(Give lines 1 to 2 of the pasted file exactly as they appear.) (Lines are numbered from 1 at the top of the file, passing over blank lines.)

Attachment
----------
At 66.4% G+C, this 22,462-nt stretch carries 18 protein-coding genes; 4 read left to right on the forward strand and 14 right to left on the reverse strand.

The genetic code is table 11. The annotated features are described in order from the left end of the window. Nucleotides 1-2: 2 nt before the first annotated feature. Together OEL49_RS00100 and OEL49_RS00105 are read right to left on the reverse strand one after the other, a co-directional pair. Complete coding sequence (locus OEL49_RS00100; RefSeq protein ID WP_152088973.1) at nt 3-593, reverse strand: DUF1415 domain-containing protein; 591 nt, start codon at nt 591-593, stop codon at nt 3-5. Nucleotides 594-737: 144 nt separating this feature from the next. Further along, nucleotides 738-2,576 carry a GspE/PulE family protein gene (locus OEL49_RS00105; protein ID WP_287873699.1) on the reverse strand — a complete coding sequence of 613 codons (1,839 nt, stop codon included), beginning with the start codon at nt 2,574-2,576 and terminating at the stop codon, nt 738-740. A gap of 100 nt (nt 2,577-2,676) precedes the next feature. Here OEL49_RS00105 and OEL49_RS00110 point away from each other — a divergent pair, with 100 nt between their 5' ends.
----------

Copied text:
At 66.4% G+C, this 22,462-nt stretch carries 18 protein-coding genes; 4 read left to right on the forward strand and 14 right to left on the reverse strand.

The genetic code is table 11. The annotated features are described in order from the left end of the window. Nucleotides 1-2: 2 nt before the first annotated feature. Together OEL49_RS00100 and OEL49_RS00105 are read right to left on the reverse strand one after the other, a co-directional pair. Complete coding sequence (locus OEL49_RS00100; RefSeq protein ID WP_152088973.1) at nt 3-593, reverse strand: DUF1415 domain-containing protein; 591 nt, start codon at nt 591-593, stop codon at nt 3-5. Nucleotides 594-737: 144 nt separating this feature from the next. Further along, nucleotides 738-2,576 carry a GspE/PulE family protein gene (locus OEL49_RS00105; protein ID WP_287873699.1) on the reverse strand — a complete coding sequence of 613 codons (1,839 nt, stop codon included), beginning with the start codon at nt 2,574-2,576 and terminating at the stop codon, nt 738-740. A gap of 100 nt (nt 2,577-2,676) precedes the next feature. Here OEL49_RS00105 and OEL49_RS00110 point away from each other — a divergent pair, with 100 nt between their 5' ends.